Arrest or non-progression of caries was seen more frequently in subjects using the xylitol gum. The group with the highest percentage of xylitol exhibited a higher percent of arrested carious lesions (27%), compared to the no gum group (9%) or the sorbitol group(7%) (p < 0.05).
A five year follow-up study of the effect of xylitol candies or gums was conducted with 740 10 year-old children in 12 schools in four towns in Estonia.16 The candies were used for two years and the gum for three years. Two examiners conducted blinded exams at a local school dentist’s office with mirror and explorer using the WHO criteria. After three years 75 percent of the original group was re-examined. Both xylitol groups had significantly reduced caries rates compared to controls. The mean DMFS scores after three years, adjusted for age, gender, examiner and baseline DMFS were: 4.42 (+4.36) in the control group, 1.87 (+2.55) in the chewing gum group and 2.77 (+3.05) and 1.72 (+ 2.04) in the two candy groups. The overall reduction in caries rates compared to controls was 53.5 percent in the chewing gum group and 33-59 percent in the two candy groups compared to controls. These results were statistically significant (p < 0.005).
A demonstration project in Madagascar in which school children were randomly assigned to polyol chewing gum or control group included children in grades one and four in six schools.17 All children received a school-based oral health education program that included daily supervised toothbruhsing. The test group also received a chewing gum that contained 55.5 percent sorbitol, 4.3 percent xylitol and 2.3 percent carbamide that they received 3-5 times per day. Dental examinations were performed by three calibrated dentists at baseline and after three years of follow-up using a standard explorer, mouth mirror and daylight. After three years of follow-up the overall DMFS scores did not differ significantly among any of the study groups. The only statistically significant finding was a decrease in occlusal caries in children in grade one in the xylitol group. It is interesting to note that the findings were different than the other studies cited in this review. The daily supervised toothbrushing that all children participated in may have made the groups more similar in terms of oral hygiene status thus reducing the detectable difference in caries rates.
The discussed studies evaluated the use of chewing gum or candies with sugar substitutes on caries rates. One study evaluated the caries inhibitory effect of xylitol in a dentifrice.18 This study was conducted in Costa Rica beginning in 1987 with 2,630 school children aged eight to ten. A calibrated dentist conducted clinical evaluations on all children at three time points throughout the study. The children were divided into two groups, 10.243 percent NaF/silica dentifrice or a dentifrice containing 0.243 percent NaF/silica plus 10 percent xylitol, and stratified by age and sex. They brushed twice daily with the study toothpaste including once daily at school and home during weekdays and twice daily on the weekends.
The DFS incremental change was 3.3 in the control dentifrice and 3.1 in the dentifrice containing xylitol, representing a 9.1percent difference in caries incremental change (p<0.01). After three years the loss to follow-up was 36 percent that was consistent between the two groups. The mean DFS changes from baseline were 5.7 for the control group and 5.0 for the test group (p < 0.001).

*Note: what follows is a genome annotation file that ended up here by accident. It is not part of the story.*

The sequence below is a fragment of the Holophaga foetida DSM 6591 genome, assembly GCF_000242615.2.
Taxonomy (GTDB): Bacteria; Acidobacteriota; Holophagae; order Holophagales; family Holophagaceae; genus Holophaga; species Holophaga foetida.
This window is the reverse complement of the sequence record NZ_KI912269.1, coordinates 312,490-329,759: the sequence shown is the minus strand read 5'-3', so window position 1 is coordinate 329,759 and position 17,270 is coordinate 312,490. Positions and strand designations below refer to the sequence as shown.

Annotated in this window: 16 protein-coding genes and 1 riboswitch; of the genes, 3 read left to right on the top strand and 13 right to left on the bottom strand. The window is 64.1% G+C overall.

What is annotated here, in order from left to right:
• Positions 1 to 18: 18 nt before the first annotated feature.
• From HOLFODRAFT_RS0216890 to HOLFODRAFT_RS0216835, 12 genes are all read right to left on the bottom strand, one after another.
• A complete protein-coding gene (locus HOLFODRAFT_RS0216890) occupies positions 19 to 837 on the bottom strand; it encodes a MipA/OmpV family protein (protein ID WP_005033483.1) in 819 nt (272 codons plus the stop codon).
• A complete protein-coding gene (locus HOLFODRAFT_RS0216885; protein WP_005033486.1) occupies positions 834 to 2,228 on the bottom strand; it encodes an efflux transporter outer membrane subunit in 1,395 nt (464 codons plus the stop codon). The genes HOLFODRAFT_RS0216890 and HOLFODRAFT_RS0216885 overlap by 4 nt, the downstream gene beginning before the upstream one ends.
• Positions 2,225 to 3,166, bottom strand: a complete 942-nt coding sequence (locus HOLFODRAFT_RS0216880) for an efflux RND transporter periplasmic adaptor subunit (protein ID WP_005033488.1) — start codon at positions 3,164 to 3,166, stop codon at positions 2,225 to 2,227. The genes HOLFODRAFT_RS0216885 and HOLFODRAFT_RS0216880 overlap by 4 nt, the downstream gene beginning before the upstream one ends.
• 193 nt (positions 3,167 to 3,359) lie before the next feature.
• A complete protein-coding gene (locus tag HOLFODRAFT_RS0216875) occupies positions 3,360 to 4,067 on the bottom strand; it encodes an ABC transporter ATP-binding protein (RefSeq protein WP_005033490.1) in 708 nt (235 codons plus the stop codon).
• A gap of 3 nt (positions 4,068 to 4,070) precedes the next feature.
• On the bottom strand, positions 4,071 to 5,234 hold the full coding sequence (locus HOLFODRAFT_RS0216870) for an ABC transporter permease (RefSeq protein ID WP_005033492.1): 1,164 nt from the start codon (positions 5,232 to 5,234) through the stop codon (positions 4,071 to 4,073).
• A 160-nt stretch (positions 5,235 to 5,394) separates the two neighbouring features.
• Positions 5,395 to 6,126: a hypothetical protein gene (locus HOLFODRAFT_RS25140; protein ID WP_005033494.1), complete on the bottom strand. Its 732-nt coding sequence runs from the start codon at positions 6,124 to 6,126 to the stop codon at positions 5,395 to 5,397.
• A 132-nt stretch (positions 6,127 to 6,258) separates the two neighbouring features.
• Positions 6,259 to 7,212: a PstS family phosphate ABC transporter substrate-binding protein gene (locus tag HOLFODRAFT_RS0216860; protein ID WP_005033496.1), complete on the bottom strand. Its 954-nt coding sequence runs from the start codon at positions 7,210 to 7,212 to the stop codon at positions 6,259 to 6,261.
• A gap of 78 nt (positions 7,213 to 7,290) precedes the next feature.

The long-term effects of sugar-free gum chewing have been reported in a single study in which children were re-examined five years after a two-year gum chewing study ended. Comparisons were made between sorbitol, xylitol and no gum chewing. The sorbitol gum did not have a significant long-term effect on caries reduction. The xylitol and xylitol/sorbitol groups demonstrated significant long-term caries reductions with relative risks of 0.41 (0.23,0.75) and 0.56 (.36,.89) respectively. The protective effect of xylitol depended on when teeth erupted. Teeth erupting after one year of gum chewing or after the two year period had ended, demonstrated the most significant long-term caries reductions (93% and 88% respectively).19
The effect of sugar substitutes on changes in S. mutans levels also have been investigated. All studies have consistently demonstrated that xylitol use did significantly reduce the levels of S. mutans.20-23
The effect of sugar substitutes on changes in caries rates has been evaluated in several observational studies as well as clinical trials with results consistently demonstrating a protective effect of xylitol on caries incidence. Sorbitol also was shown to decrease caries rates compared to controls, however, the reductions in caries rates were greatest when xylitol was the sugar substitute. Some limitations of previous studies include the lack of radiographs in caries diagnosis, high loss to follow-up, potential confounding and bias due to nature of long-term community intervention studies.
The criteria for causality: consistency, strength association, biologic plausibility, temporal sequence and dose response relationship should be considered. First, these studies are remarkably consistent both in terms of the magnitude of the effect observed as well as the consistent demonstration of the superiority of xylitol compared to sorbitol in decreasing the risk of dental caries. Second, the relative risks observed, 0.19-0.4, are considered strong evidence of a protective effect. Third, it is biologically plausible that xylitol can reduce dental caries since the pH of plaque is not lowered to the range that would increase caries risk with xylitol compared to sucrose. Fourth, a dose response trend was observed in the two studies that evaluated different concentrations of xylitol with the greatest effect observed in the subjects using the strongest xylitol preparations. Although several of these studies were flawed it is unlikely that future studies can improve on what has been done to date. Furthermore, since the evidence suggests a strong caries protective effect of xylitol it would be unethical to deprive subjects of its potential benefits. Given that several of the criteria for causality are met, it is concluded that xylitol can significantly decrease the incidence of dental caries.